A Rare Species: The Medical Device KOL

A Rare Species: The Medical Device KOL

When writing about key opinion leaders (KOLs) in the healthcare industry we focus almost exclusively on how the pharmaceutical industry relies on these clinical and scientific thought leaders and experts. Much less is written about how medical device companies work with KOLs.

Within pharma the reliance on KOLs differs by specialty, developers of cancer drugs, for example, rely heavily on KOLs. A 2015 study showed that 60% of healthcare providers stated that national key opinion leaders have the most impact on their treatment decisions. This does not come as a big surprise: in a field that creates information, e.g. clinical trial data, new treatment approaches, or real-world evidence at a rate that nobody can keep up with, recommendations from experts are of great value.

Medical device companies, on the other hand, rely on KOLs far less than their pharma peers. But why is that?

KOL in Medical Devices – A Chicken And Egg Problem

A study referenced in this article provides a possible answer to the question why medical device KOLs might be a rare species: when asked to rank attributes that they consider important when making medical device purchase decisions, healthcare providers (HCP) ranked “key opinion leader recommendations” dead last with 62%. Consistent outcomes (94%), positive patient outcomes (93%) and durability (88%) took the top spots.

However, these findings leave us with a chicken and egg problem: do HCPs rely less on KOLs when buying medical devices because there are so few of them or are there so few of them because HCPs rely on other attributes to inform their purchase decisions?

One explanation for the lack of medical device KOLs could be that up until recently Medical Affairs departments have not been as ubiquitous in medical device companies as in pharmaceutical companies. Since medical affairs and especially medical science liaisons (MSLs) are in charge of developing and maintaining KOL relationships, fewer medical device MSLs could translate into fewer medical device KOLs and, consequently, KOL recommendations playing a less prominent role in HCP decision making.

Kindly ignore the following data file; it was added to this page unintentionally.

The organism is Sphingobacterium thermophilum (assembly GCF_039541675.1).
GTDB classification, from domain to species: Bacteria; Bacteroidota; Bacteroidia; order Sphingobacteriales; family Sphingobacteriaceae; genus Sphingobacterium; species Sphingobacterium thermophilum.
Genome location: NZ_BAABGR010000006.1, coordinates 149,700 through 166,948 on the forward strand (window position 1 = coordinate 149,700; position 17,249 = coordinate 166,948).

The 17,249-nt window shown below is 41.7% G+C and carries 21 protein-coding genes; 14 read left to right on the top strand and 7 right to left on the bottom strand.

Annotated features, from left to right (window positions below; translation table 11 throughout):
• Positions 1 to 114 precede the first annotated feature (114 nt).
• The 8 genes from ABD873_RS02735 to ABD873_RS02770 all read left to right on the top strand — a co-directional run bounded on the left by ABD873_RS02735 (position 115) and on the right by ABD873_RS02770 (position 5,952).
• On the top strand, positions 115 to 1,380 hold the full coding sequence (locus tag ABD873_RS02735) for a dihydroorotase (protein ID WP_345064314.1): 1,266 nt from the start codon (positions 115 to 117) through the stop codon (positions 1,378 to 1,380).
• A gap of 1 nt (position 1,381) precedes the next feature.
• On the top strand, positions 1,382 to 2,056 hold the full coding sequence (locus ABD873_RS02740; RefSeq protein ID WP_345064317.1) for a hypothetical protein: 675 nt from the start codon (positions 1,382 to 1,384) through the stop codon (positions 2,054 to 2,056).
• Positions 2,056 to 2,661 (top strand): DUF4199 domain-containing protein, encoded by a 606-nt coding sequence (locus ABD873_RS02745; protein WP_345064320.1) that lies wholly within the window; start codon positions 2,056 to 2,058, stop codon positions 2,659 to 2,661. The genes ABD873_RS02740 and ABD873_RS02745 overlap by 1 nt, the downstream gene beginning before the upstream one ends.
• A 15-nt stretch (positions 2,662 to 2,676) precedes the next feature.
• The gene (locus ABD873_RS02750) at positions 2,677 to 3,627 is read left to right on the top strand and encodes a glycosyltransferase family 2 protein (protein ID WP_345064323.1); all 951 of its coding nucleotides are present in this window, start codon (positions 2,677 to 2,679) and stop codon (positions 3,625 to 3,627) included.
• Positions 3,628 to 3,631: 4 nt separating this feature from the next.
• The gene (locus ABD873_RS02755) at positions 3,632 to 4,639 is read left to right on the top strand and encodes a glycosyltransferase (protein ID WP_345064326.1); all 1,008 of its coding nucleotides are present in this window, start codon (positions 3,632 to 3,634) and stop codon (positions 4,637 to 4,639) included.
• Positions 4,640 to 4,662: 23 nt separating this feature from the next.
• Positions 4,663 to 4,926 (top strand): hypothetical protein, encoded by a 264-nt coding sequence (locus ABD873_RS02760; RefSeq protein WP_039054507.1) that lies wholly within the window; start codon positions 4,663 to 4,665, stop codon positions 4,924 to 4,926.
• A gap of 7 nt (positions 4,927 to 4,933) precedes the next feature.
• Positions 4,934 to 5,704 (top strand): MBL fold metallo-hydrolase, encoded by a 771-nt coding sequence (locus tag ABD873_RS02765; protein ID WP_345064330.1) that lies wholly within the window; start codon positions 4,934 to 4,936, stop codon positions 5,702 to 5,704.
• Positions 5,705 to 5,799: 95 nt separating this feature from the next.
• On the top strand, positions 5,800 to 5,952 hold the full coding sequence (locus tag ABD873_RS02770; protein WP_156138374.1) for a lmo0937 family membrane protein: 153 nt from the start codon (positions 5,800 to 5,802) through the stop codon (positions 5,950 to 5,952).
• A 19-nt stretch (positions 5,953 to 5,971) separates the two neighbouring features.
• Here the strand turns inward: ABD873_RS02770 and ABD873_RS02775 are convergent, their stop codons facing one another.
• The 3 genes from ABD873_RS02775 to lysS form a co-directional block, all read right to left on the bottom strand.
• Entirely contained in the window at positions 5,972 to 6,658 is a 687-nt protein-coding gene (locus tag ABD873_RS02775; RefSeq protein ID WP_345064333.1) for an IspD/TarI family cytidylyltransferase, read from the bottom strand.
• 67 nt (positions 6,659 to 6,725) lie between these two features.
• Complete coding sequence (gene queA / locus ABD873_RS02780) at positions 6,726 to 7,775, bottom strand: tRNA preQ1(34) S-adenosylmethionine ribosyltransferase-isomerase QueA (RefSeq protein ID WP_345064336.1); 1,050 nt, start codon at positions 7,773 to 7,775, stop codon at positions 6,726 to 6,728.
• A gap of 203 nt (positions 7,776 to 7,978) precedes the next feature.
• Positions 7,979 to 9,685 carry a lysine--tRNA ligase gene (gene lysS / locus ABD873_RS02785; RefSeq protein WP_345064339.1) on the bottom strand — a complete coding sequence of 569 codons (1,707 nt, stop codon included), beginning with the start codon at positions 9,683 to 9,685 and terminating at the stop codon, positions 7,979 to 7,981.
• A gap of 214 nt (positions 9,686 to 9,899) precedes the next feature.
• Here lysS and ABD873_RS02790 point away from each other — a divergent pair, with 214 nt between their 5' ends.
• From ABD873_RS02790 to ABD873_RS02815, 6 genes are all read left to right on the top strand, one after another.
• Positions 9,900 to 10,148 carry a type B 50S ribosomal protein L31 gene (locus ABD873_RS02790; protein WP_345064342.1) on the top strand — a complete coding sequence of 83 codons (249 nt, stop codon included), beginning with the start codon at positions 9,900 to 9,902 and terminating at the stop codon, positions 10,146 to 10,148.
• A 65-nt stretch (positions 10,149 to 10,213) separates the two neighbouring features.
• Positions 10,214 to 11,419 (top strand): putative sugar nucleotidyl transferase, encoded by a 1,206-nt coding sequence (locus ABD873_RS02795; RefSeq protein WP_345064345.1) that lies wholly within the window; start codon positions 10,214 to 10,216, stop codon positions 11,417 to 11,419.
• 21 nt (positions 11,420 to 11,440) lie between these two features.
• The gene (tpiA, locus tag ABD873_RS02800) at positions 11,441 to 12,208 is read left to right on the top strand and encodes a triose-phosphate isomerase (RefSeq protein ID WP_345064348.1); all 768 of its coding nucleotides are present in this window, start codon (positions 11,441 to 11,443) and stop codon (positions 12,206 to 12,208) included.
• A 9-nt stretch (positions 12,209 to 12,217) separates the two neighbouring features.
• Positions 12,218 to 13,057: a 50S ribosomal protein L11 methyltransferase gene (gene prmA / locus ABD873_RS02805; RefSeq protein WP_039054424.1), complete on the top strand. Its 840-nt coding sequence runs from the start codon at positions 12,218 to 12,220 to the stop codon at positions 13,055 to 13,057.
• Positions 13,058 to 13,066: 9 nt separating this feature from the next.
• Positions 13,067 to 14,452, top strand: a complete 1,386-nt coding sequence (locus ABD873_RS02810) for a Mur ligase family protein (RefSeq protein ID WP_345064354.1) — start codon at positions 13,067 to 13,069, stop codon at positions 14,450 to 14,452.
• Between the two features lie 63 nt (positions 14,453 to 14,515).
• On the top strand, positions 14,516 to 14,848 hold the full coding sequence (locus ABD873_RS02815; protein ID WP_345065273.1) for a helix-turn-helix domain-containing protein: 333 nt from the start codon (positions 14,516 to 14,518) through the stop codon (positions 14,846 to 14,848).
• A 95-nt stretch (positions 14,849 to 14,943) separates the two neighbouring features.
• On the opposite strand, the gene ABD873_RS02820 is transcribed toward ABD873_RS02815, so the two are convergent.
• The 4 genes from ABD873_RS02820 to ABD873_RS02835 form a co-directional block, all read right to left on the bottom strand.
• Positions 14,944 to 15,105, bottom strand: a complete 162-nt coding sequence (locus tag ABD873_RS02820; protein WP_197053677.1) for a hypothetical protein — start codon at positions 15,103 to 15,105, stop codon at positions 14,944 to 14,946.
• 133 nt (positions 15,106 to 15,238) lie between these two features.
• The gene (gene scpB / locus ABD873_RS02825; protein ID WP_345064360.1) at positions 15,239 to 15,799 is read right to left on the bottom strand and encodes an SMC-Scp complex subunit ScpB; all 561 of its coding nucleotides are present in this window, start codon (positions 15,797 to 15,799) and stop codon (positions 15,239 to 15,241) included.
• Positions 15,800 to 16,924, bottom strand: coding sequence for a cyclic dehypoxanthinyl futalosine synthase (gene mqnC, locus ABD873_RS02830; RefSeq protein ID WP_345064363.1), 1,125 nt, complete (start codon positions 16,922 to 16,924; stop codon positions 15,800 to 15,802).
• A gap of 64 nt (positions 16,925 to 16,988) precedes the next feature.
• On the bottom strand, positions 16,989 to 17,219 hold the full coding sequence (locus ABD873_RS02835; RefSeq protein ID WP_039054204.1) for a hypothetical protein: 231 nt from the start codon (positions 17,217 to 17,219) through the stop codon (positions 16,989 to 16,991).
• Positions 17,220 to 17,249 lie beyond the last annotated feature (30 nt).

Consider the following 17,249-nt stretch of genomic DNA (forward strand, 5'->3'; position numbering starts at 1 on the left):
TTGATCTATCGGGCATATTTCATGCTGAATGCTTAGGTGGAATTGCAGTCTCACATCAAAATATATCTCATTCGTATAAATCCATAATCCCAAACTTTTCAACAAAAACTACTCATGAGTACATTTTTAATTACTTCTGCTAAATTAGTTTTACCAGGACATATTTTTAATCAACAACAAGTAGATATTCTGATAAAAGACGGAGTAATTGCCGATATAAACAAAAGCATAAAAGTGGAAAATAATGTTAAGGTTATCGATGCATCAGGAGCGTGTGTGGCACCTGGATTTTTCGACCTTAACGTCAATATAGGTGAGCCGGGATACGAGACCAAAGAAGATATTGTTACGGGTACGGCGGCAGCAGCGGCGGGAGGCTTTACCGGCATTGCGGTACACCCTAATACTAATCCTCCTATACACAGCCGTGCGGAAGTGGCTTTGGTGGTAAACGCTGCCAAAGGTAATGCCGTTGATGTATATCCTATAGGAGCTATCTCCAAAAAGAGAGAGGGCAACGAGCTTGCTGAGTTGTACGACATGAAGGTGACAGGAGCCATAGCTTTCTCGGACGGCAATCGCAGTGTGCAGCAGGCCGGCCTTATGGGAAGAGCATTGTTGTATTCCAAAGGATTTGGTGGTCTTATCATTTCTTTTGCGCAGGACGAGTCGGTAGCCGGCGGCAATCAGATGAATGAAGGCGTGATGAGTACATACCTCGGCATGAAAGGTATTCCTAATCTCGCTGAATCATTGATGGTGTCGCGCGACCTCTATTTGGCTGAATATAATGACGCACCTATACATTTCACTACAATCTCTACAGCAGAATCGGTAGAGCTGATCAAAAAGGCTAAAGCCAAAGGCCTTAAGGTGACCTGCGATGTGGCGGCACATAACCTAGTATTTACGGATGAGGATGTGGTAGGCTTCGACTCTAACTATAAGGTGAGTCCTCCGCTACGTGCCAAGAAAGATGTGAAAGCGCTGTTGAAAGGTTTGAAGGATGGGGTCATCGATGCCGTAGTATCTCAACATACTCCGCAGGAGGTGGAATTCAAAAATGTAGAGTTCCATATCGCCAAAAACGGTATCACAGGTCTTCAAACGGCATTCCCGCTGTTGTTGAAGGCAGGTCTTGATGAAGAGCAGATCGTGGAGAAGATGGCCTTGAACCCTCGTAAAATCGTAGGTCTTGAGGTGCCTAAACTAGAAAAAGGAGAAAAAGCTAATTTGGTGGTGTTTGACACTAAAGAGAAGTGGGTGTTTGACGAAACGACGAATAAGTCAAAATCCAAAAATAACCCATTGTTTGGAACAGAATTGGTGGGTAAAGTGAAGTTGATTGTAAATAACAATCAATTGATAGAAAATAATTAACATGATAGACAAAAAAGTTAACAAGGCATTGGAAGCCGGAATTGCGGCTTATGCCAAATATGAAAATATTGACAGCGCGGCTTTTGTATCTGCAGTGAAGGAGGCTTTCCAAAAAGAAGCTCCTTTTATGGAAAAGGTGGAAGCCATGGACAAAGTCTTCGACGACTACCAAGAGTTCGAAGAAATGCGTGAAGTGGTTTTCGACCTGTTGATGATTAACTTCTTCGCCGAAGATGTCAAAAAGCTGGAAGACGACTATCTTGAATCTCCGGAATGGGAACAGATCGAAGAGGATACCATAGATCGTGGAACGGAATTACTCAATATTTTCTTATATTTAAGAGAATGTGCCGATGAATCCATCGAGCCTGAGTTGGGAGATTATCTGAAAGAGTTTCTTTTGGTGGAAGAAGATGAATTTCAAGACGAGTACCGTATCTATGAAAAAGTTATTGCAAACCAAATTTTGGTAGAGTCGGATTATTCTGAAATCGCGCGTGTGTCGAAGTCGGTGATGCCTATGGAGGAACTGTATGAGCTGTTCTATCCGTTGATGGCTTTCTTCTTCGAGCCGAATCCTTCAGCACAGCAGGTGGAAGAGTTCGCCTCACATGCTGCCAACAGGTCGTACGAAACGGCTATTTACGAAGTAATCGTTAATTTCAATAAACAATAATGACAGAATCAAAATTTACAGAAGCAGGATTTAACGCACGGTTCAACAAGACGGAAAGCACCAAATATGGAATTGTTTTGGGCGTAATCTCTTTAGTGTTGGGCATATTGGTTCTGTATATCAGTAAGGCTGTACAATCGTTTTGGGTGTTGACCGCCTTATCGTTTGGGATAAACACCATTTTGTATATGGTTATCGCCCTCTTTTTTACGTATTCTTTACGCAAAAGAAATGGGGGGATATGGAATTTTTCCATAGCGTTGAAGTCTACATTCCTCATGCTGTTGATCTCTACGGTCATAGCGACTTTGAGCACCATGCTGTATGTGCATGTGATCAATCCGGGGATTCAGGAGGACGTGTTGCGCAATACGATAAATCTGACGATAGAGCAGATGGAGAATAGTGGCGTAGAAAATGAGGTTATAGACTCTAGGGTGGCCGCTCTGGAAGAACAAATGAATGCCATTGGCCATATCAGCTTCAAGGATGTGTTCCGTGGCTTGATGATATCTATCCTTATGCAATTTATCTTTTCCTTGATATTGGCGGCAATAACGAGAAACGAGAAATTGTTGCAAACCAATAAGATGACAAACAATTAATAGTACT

A second factor might also play a role: while far from trivial, medical devices tend to need less explanation than drugs. After all, the science behind a stent or an artificial hip is relatively straight-forward when compared to the mechanism of action of the latest orphan drug or immunotherapy approach.

What Can KOLs Add to Medical Device Companies?

But just like with (most) drugs, HCPs have a choice when it comes to using medical devices and peer, or KOL, recommendations can play a role informing these decisions. Since consistent and positive patient outcomes ranked number one and two on the list of important criteria for HCPs when selecting a medical device, real-world evidence that shows a device’s reliability and efficacy should be of great interest to HCPs.

A KOL with significant experience working with a medical device can provide meaningful real-world evidence to their peers and can objectively advocate for a product that they have found to lead to better outcomes.

Working with KOLs to communicate unbiased and well-supported data about a devices reliability and efficacy to HCPs can therefore be an important part of a medical device company’s go to market strategy.

Rules of KOL Engagement

The rules of KOL engagement don’t differ much between pharmaceutical and medical device companies. Here is a summary overview of what you should do when looking to engage a KOL for your medical device company:

·    Identify a well-respected HCP that can speak from experience and with authority about your company’s and the competitors’ medical products.

·    Build and maintain a long-term collaborative peer-to-peer relationship based on trust and mutual respect.

·    Provide the KOL with objective information, data, and insights

·    Develop an engagement plan that clearly communicates goals, expectations and remuneration for the KOL.

·    Involve your KOL actively in developing the engagement plan and give them the chance to shape it to meet their professional goals.

·    Develop non-sales related metrices to measure the impact your KOL has

KOLs can play an important role not just for pharmaceutical companies during drug development and launch but also for medical device companies. Data from a survey of HCPs suggest that consistent, positive patient outcomes is what matters most to HCPs and therefore an engagement plan that focuses on real-world evidence might be the way to go for medical device companies.

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